Arduino based telemetry system - RF with Arduino

Hi,

I am part of a project looking into creating a telemetry system using an Arduino. I would like to transmit data gathered by the Arduino on the 70cm band back to our ground station (yes I do have my ham radio license... however this is my first project trying to build my own Tx system).

The data to be transmitted would come from a sensor network and GPS, also connected to the same Arduino. I would like the data transfer rate to be as fast as the Arduino is capable of. My current thoughts are to tackle this using PWM on the Arduino Mega to act as my frequency modulation, using a digital-to-analog converter to change the output of the Arduino to AC, boosting this output up to the level I need with an op-amp, and then building my own tuned circuit to achieve the correct impedance with the antenna I have.

As far as using RF systems for Arduino that already exist, I have read about the XBEE products for RF, however we're looking for a system that has more range than even the 900Hz chip they have, which as far as I've read is the lowest frequency Tx available from them. If there are any products available that can integrate with Arduino easily and can use the 70cm band, I would love to hear about them!

Do you think my approach is feasible? If anyone has experience trying to create this type of system, what difficulties did you have? If it helps, this telemetry system is intended for high powered rocketry applications.

Please let me know if more clarification is needed. Thanks.
E

In most countries you will also have to identify your call sign using a normal protocol, like CW.

Paul

LoRa radios can be used legally without a license (with restrictions), are cheap, easy to use, and have clear line of sight ranges of over 700 km at 25 mW TX power.

I would like the data transfer rate to be as fast as the Arduino is capable of.

The radio is almost always the limiting factor.

You can also use 900MHz/433MHz, 500mW, SiK UART radios.

Also, if you do decide to use UART radios, I highly suggest using the fast, easy, and efficient data transfer library SerialTransfer.h. It's installable through the Arduino IDE's Libraries Manager and comes with many examples.

Here are the library's features:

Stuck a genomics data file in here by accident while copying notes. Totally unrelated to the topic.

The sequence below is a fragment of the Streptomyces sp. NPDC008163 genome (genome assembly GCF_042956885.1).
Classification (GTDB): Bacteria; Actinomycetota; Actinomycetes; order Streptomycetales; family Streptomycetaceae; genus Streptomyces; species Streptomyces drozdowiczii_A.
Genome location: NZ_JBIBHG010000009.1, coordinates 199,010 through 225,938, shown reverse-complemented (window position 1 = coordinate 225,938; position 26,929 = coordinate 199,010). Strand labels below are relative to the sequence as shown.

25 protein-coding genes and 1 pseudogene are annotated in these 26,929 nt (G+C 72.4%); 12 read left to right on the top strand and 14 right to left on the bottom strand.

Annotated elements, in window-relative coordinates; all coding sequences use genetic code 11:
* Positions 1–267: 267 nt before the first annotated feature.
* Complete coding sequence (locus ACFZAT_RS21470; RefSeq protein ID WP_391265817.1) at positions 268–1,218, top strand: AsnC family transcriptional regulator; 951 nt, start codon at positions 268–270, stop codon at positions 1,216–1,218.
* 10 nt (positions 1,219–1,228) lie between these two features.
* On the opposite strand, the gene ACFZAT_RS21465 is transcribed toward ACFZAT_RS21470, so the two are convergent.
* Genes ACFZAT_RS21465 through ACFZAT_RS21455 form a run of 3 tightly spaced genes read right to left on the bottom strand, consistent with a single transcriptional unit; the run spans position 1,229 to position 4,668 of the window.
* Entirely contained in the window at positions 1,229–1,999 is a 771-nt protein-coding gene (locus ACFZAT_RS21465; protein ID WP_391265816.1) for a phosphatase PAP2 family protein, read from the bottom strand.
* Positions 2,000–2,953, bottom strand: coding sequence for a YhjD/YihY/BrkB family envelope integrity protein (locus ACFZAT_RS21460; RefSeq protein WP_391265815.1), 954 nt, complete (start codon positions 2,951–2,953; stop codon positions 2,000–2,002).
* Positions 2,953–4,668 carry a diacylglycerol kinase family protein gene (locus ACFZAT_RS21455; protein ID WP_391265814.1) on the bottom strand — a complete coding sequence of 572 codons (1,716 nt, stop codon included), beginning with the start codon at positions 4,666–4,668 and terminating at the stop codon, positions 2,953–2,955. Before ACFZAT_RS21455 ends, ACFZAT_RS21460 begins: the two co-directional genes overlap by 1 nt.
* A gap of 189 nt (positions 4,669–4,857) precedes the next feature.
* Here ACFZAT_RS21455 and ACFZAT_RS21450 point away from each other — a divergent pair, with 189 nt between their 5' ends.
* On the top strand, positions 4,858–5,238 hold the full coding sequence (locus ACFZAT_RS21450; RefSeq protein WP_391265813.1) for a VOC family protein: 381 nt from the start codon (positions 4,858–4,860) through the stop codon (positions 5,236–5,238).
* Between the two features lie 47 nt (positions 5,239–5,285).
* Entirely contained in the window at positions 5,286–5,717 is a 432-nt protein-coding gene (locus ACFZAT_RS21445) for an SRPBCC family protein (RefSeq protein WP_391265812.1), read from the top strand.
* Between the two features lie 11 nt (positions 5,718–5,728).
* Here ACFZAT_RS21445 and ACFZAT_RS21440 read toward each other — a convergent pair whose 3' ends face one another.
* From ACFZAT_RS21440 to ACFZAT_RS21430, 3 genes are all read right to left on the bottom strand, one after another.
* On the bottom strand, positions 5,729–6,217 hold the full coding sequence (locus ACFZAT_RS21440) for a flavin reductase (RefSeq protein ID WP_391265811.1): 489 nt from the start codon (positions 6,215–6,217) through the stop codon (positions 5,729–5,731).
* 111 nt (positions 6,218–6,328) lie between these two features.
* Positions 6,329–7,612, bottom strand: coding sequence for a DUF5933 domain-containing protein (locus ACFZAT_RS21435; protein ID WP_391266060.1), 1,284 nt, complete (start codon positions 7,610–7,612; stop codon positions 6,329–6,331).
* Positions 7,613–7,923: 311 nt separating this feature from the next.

This library:

  • can be downloaded via the Arduino IDE's Libraries Manager (search "SerialTransfer.h")
  • works with "software-serial" libraries
  • is non blocking
  • uses packet delimiters
  • uses consistent overhead byte stuffing
  • uses CRC-8 (Polynomial 0x9B with lookup table)
  • allows the use of dynamically sized packets (packets can have payload lengths anywhere from 1 to 255 bytes)
  • can transfer bytes, ints, floats, and even structs!!

Paul_KD7HB:
In most countries you will also have to identify your call sign using a normal protocol, like CW.

Paul

I think it runs deeper than that… if I’m not mistaken, the message content is regulated also, and telemetry is specifically forbidden There is some grey area around this due to remote repeater control, automated CW beacons, and APRS, but I believe non-amateur radio related telemetry transmissions are not allowed at all on the ham bands in North America.

APRS tested the limits, and I think would have been prohibited, had the FCC the motivation and resources to fight it.

You might google "packet radio".

zoomkat:
You might google "packet radio".

Me?

aarg:
Me?

Are you the one looking to make an "Arduino based telemetry system"? :wink:

zoomkat:
Are you the one looking to make an "Arduino based telemetry system"? :wink:

I don't believe it is legal to use packet radio for telemetry, either. From what I can remember of the USA regulations, there isn't any ham band where it is.

aarg:
I think it runs deeper than that... if I'm not mistaken, the message content is regulated also, and telemetry is specifically forbidden There is some grey area around this due to remote repeater control, automated CW beacons, and APRS, but I believe non-amateur radio related telemetry transmissions are not allowed at all on the ham bands in North America.

In the UK at least it is deeper than that.

Here the Amateur license does not permit use from airborne devices and in addition there is an overiding consideration that 'messages' must be to and between licensed amateurs, with a few exceptions. Broadcasting telemetry for your own purposes would fall outside of whats permitted.